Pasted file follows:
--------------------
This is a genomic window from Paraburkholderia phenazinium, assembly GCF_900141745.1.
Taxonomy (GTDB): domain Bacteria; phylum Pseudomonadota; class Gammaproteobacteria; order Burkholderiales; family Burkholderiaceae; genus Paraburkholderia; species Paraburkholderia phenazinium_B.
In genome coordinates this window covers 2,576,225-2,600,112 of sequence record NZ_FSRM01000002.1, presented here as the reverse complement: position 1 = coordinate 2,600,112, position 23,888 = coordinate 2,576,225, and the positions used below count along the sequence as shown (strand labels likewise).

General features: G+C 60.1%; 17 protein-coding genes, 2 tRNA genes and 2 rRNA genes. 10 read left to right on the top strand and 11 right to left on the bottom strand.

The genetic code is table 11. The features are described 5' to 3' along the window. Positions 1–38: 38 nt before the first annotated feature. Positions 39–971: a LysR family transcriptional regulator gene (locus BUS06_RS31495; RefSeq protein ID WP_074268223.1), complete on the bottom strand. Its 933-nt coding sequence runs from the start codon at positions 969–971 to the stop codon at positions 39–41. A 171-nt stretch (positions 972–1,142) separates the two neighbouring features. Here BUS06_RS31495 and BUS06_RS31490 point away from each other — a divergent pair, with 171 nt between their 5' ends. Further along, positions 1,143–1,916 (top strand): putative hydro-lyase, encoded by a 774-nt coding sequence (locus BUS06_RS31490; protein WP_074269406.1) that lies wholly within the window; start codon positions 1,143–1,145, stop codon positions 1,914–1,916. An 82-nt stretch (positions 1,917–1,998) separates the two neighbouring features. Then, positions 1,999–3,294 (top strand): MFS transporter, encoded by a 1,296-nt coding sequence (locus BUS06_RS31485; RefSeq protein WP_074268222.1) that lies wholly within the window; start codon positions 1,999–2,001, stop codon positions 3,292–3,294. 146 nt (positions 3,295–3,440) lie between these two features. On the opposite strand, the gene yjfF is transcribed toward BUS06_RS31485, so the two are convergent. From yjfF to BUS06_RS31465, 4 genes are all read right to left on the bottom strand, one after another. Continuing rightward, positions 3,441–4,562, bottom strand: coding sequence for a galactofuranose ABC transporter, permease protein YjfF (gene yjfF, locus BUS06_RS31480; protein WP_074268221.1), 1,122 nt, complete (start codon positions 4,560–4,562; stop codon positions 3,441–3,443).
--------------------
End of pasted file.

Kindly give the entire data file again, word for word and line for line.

This is a genomic window from Paraburkholderia phenazinium, assembly GCF_900141745.1.
Taxonomy (GTDB): domain Bacteria; phylum Pseudomonadota; class Gammaproteobacteria; order Burkholderiales; family Burkholderiaceae; genus Paraburkholderia; species Paraburkholderia phenazinium_B.
In genome coordinates this window covers 2,576,225-2,600,112 of sequence record NZ_FSRM01000002.1, presented here as the reverse complement: position 1 = coordinate 2,600,112, position 23,888 = coordinate 2,576,225, and the positions used below count along the sequence as shown (strand labels likewise).

General features: G+C 60.1%; 17 protein-coding genes, 2 tRNA genes and 2 rRNA genes. 10 read left to right on the top strand and 11 right to left on the bottom strand.

The genetic code is table 11. The features are described 5' to 3' along the window. Positions 1–38: 38 nt before the first annotated feature. Positions 39–971: a LysR family transcriptional regulator gene (locus BUS06_RS31495; RefSeq protein ID WP_074268223.1), complete on the bottom strand. Its 933-nt coding sequence runs from the start codon at positions 969–971 to the stop codon at positions 39–41. A 171-nt stretch (positions 972–1,142) separates the two neighbouring features. Here BUS06_RS31495 and BUS06_RS31490 point away from each other — a divergent pair, with 171 nt between their 5' ends. Further along, positions 1,143–1,916 (top strand): putative hydro-lyase, encoded by a 774-nt coding sequence (locus BUS06_RS31490; protein WP_074269406.1) that lies wholly within the window; start codon positions 1,143–1,145, stop codon positions 1,914–1,916. An 82-nt stretch (positions 1,917–1,998) separates the two neighbouring features. Then, positions 1,999–3,294 (top strand): MFS transporter, encoded by a 1,296-nt coding sequence (locus BUS06_RS31485; RefSeq protein WP_074268222.1) that lies wholly within the window; start codon positions 1,999–2,001, stop codon positions 3,292–3,294. 146 nt (positions 3,295–3,440) lie between these two features. On the opposite strand, the gene yjfF is transcribed toward BUS06_RS31485, so the two are convergent. From yjfF to BUS06_RS31465, 4 genes are all read right to left on the bottom strand, one after another. Continuing rightward, positions 3,441–4,562, bottom strand: coding sequence for a galactofuranose ABC transporter, permease protein YjfF (gene yjfF, locus BUS06_RS31480; protein WP_074268221.1), 1,122 nt, complete (start codon positions 4,560–4,562; stop codon positions 3,441–3,443).